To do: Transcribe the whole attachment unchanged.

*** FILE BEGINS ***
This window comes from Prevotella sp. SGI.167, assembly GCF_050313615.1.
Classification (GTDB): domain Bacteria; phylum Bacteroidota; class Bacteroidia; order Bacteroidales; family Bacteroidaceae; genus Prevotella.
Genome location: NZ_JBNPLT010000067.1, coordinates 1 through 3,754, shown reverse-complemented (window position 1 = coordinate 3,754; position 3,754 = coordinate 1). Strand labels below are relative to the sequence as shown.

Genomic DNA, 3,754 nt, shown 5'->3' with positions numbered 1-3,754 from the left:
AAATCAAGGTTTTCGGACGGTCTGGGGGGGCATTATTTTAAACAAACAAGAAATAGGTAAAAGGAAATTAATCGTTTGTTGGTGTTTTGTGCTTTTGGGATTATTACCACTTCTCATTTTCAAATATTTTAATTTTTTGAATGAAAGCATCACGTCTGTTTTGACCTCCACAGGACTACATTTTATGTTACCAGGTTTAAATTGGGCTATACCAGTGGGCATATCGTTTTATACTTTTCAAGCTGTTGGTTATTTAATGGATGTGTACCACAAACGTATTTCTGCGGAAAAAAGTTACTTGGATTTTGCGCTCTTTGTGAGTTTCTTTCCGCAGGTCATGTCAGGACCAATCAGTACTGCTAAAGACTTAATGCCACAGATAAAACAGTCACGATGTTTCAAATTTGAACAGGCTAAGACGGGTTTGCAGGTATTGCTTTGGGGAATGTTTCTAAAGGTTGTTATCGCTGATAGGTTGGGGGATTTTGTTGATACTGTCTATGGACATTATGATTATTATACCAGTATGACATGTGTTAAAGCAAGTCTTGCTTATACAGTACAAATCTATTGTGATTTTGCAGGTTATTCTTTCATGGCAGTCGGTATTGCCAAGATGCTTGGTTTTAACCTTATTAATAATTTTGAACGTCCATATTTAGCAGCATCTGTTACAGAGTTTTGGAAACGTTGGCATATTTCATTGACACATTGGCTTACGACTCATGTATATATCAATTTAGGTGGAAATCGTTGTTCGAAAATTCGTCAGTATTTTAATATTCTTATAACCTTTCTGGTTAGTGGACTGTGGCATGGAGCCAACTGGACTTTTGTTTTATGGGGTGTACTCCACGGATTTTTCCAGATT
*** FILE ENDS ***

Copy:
This window comes from Prevotella sp. SGI.167, assembly GCF_050313615.1.
Classification (GTDB): domain Bacteria; phylum Bacteroidota; class Bacteroidia; order Bacteroidales; family Bacteroidaceae; genus Prevotella.
Genome location: NZ_JBNPLT010000067.1, coordinates 1 through 3,754, shown reverse-complemented (window position 1 = coordinate 3,754; position 3,754 = coordinate 1). Strand labels below are relative to the sequence as shown.

Genomic DNA, 3,754 nt, shown 5'->3' with positions numbered 1-3,754 from the left:
AAATCAAGGTTTTCGGACGGTCTGGGGGGGCATTATTTTAAACAAACAAGAAATAGGTAAAAGGAAATTAATCGTTTGTTGGTGTTTTGTGCTTTTGGGATTATTACCACTTCTCATTTTCAAATATTTTAATTTTTTGAATGAAAGCATCACGTCTGTTTTGACCTCCACAGGACTACATTTTATGTTACCAGGTTTAAATTGGGCTATACCAGTGGGCATATCGTTTTATACTTTTCAAGCTGTTGGTTATTTAATGGATGTGTACCACAAACGTATTTCTGCGGAAAAAAGTTACTTGGATTTTGCGCTCTTTGTGAGTTTCTTTCCGCAGGTCATGTCAGGACCAATCAGTACTGCTAAAGACTTAATGCCACAGATAAAACAGTCACGATGTTTCAAATTTGAACAGGCTAAGACGGGTTTGCAGGTATTGCTTTGGGGAATGTTTCTAAAGGTTGTTATCGCTGATAGGTTGGGGGATTTTGTTGATACTGTCTATGGACATTATGATTATTATACCAGTATGACATGTGTTAAAGCAAGTCTTGCTTATACAGTACAAATCTATTGTGATTTTGCAGGTTATTCTTTCATGGCAGTCGGTATTGCCAAGATGCTTGGTTTTAACCTTATTAATAATTTTGAACGTCCATATTTAGCAGCATCTGTTACAGAGTTTTGGAAACGTTGGCATATTTCATTGACACATTGGCTTACGACTCATGTATATATCAATTTAGGTGGAAATCGTTGTTCGAAAATTCGTCAGTATTTTAATATTCTTATAACCTTTCTGGTTAGTGGACTGTGGCATGGAGCCAACTGGACTTTTGTTTTATGGGGTGTACTCCACGGATTTTTCCAGATT